All Black captain Richie McCaw has trumped most challenges in his majestic test career. He's been on the winning side in 102 of his 116 internationals and worked through a stalemate last year against the Wallabies.
He's faced a variety of adversity since he began his 13-season stint but Saturday's start to the Rugby Championship against the Wallabies will rank with his toughest.
Interim skipper Kieran Read hinted at the difficulty when he was quizzed about McCaw's return to the big time on the slim diet of 148 minutes of rugby this season.
A full game for his Christchurch club, 28 minutes from the bench in twin Super 15 cameos for the Crusaders and half a trial game for the All Blacks is McCaw's backdrop for this week in Sydney. That comeback will be underpinned by his test experience and the warrior gene which has kept him at the forefront of international rugby.
When McCaw bounds onto ANZ Stadium, it will be 260 days since he wore the No7 jersey into test battle.
"It's nice, he's excited and probably a bit nervous too," Read said of his returning skipper. "He will do his job. He hasn't played too much footy but I am sure he has to turn up and really focus on what he needs to do."
That individual task will be to quell either Michael Hooper, who was voted the Australian player of the Super 15 season, or Liam Gill, the rangy raider from the Reds.
Originally it was pitched that McCaw would need a full trial game to boost his match sharpness but he was done by the interval. Coach Steve Hansen was satisfied while it may also have been precautionary after McCaw's recent neck niggle.
"Energy-wise he was pretty good and could have carried on but we thought that 40 was enough," the coach said.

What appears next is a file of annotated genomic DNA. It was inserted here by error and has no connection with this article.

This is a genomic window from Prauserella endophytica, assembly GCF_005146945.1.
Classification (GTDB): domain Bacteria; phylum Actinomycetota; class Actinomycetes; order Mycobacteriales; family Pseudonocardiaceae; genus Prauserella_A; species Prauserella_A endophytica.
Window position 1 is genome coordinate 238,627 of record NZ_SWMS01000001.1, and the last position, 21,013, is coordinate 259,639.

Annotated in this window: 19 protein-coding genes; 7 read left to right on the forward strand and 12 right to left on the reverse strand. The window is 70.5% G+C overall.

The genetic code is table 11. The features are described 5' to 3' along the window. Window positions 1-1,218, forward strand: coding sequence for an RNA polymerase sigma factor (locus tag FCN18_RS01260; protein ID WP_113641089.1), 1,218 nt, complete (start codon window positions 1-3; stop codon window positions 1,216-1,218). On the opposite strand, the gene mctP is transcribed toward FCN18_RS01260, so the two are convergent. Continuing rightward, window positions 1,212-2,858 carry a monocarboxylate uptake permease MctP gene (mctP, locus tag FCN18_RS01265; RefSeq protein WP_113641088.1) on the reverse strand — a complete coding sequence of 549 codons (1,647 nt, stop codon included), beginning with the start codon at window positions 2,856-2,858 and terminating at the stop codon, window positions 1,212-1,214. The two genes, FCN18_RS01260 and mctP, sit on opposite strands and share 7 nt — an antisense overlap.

"Good enough to start?" came one inquiry.
"I don't think he is going to be good enough, I know he is good enough," was Hansen's brusque response.
McCaw's work as a flanker sits with the best in All Black history. His break was aimed at extending that longevity towards the next World Cup but at 32 and a half, there will be a shade more uncertainty about this comeback. His ability or temperament for the battle is revered but there must be doubts whether his body will last another 2 years for the 2015 global showdown.
McCaw has cleared his mental staleness with a break, now it's a case of how he will survive the physical attrition. Age has not wearied Andrew Hore or Keven Mealamu but it has slowed them as they reach their mid 30s while Tony Woodcock has battled more injuries as he has crept past 32.
Piri Weepu's legs were judged to be too slow at nearly 30, Daniel Carter needs a rest at 31, Ma'a Nonu is without a franchise at the same age and Conrad Smith is heading for a late season timeout when he will be 32.
They may all survive the Rugby Championship. However, sifting the aged and introducing the young stuff is the jigsaw puzzle for Hansen and his coaching group before 2015.
The immediate task on Saturday is to bed in changes to the team style and deliver a sword-slashing cut to the Wallaby optimism in coach Ewen McKenzie's coaching debut.
The expected All Black loosies combination of McCaw, Read and Liam Messam will turn out for their 10th test together. They began well but suffered that awful loss to England and the 18-all draw with the Wallabies in their past three tests. Now they are reunited under McCaw's watch and Read's attitude.
The Wallabies, Read said, played with a high intensity against the Lions. They would be primed with their new coach, confident and excited.
"It is our job to go over there and try and smack that out of them pretty early."
80 Christchurch v University
15 Crusaders v Reds - quarter-final
13 Crusaders v Chiefs - semifinal
40 All Black squad v Canterbury